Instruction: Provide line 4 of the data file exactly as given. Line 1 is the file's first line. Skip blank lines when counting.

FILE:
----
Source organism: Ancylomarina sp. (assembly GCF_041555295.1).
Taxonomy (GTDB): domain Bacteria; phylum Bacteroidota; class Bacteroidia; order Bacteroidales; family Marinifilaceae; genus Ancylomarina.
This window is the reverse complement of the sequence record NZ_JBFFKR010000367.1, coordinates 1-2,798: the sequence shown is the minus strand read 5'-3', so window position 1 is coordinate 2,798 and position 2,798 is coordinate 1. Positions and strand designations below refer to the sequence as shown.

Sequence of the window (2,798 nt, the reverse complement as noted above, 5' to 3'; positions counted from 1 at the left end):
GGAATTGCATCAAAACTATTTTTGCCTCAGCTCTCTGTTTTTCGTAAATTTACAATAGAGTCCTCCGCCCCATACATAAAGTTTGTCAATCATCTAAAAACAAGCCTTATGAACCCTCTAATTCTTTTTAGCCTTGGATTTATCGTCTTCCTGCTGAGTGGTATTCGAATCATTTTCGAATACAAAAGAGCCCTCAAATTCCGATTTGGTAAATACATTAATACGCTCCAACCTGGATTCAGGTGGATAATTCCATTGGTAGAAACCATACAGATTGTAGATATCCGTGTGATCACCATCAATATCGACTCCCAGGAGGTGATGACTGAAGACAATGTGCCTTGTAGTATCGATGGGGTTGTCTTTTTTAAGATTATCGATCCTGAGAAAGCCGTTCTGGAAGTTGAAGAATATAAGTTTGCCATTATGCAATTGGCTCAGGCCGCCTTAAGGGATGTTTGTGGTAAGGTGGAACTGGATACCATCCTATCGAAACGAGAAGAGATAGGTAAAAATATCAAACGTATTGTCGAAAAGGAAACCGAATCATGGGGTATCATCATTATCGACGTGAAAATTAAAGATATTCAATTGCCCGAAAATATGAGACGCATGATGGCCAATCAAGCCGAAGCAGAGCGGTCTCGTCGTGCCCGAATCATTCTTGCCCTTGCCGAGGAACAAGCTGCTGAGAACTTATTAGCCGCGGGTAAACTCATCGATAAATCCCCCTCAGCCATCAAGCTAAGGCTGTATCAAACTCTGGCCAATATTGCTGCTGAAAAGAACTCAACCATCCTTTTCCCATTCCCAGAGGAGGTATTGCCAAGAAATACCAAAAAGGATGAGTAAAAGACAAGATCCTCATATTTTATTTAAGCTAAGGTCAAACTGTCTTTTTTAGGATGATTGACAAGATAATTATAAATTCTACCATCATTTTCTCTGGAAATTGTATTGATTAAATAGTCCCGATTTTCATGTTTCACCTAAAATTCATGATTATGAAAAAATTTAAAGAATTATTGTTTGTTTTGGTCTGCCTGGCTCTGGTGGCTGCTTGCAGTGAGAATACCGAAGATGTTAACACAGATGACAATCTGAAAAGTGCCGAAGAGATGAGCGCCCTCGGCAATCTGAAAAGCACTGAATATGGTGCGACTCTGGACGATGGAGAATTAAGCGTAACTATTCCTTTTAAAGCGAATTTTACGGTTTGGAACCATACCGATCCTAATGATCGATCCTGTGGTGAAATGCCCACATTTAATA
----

Sequence of the window (2,798 nt, the reverse complement as noted above, 5' to 3'; positions counted from 1 at the left end):